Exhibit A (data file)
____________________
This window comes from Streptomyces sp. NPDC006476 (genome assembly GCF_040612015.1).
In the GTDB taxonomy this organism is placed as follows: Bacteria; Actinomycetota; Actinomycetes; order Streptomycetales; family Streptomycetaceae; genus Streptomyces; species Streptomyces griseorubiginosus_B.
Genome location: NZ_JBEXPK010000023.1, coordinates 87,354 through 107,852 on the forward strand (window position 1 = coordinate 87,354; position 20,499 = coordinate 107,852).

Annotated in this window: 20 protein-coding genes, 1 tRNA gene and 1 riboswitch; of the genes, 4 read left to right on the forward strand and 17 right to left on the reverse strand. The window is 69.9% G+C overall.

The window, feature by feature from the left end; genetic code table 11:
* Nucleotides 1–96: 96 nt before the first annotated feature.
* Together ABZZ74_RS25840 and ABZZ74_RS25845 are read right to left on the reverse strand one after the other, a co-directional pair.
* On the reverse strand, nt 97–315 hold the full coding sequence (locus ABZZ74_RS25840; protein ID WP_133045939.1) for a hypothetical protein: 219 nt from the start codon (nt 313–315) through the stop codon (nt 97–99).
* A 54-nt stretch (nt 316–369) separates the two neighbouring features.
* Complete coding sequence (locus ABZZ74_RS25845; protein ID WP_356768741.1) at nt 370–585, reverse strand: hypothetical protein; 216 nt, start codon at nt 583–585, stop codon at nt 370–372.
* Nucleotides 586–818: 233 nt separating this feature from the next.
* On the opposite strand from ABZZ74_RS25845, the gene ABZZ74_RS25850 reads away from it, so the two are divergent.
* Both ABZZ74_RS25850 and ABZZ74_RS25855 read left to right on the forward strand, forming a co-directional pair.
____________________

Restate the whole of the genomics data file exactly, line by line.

This window comes from Streptomyces sp. NPDC006476 (genome assembly GCF_040612015.1).
In the GTDB taxonomy this organism is placed as follows: Bacteria; Actinomycetota; Actinomycetes; order Streptomycetales; family Streptomycetaceae; genus Streptomyces; species Streptomyces griseorubiginosus_B.
Genome location: NZ_JBEXPK010000023.1, coordinates 87,354 through 107,852 on the forward strand (window position 1 = coordinate 87,354; position 20,499 = coordinate 107,852).

Annotated in this window: 20 protein-coding genes, 1 tRNA gene and 1 riboswitch; of the genes, 4 read left to right on the forward strand and 17 right to left on the reverse strand. The window is 69.9% G+C overall.

The window, feature by feature from the left end; genetic code table 11:
* Nucleotides 1–96: 96 nt before the first annotated feature.
* Together ABZZ74_RS25840 and ABZZ74_RS25845 are read right to left on the reverse strand one after the other, a co-directional pair.
* On the reverse strand, nt 97–315 hold the full coding sequence (locus ABZZ74_RS25840; protein ID WP_133045939.1) for a hypothetical protein: 219 nt from the start codon (nt 313–315) through the stop codon (nt 97–99).
* A 54-nt stretch (nt 316–369) separates the two neighbouring features.
* Complete coding sequence (locus ABZZ74_RS25845; protein ID WP_356768741.1) at nt 370–585, reverse strand: hypothetical protein; 216 nt, start codon at nt 583–585, stop codon at nt 370–372.
* Nucleotides 586–818: 233 nt separating this feature from the next.
* On the opposite strand from ABZZ74_RS25845, the gene ABZZ74_RS25850 reads away from it, so the two are divergent.
* Both ABZZ74_RS25850 and ABZZ74_RS25855 read left to right on the forward strand, forming a co-directional pair.